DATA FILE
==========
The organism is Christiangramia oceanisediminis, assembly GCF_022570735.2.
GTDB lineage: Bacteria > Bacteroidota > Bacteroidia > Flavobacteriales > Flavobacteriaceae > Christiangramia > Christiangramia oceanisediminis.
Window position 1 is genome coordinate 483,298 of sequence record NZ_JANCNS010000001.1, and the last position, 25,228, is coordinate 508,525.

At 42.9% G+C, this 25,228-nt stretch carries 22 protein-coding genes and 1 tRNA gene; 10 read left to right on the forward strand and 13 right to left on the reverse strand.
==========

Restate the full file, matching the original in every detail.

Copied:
The organism is Christiangramia oceanisediminis, assembly GCF_022570735.2.
GTDB lineage: Bacteria > Bacteroidota > Bacteroidia > Flavobacteriales > Flavobacteriaceae > Christiangramia > Christiangramia oceanisediminis.
Window position 1 is genome coordinate 483,298 of sequence record NZ_JANCNS010000001.1, and the last position, 25,228, is coordinate 508,525.

At 42.9% G+C, this 25,228-nt stretch carries 22 protein-coding genes and 1 tRNA gene; 10 read left to right on the forward strand and 13 right to left on the reverse strand.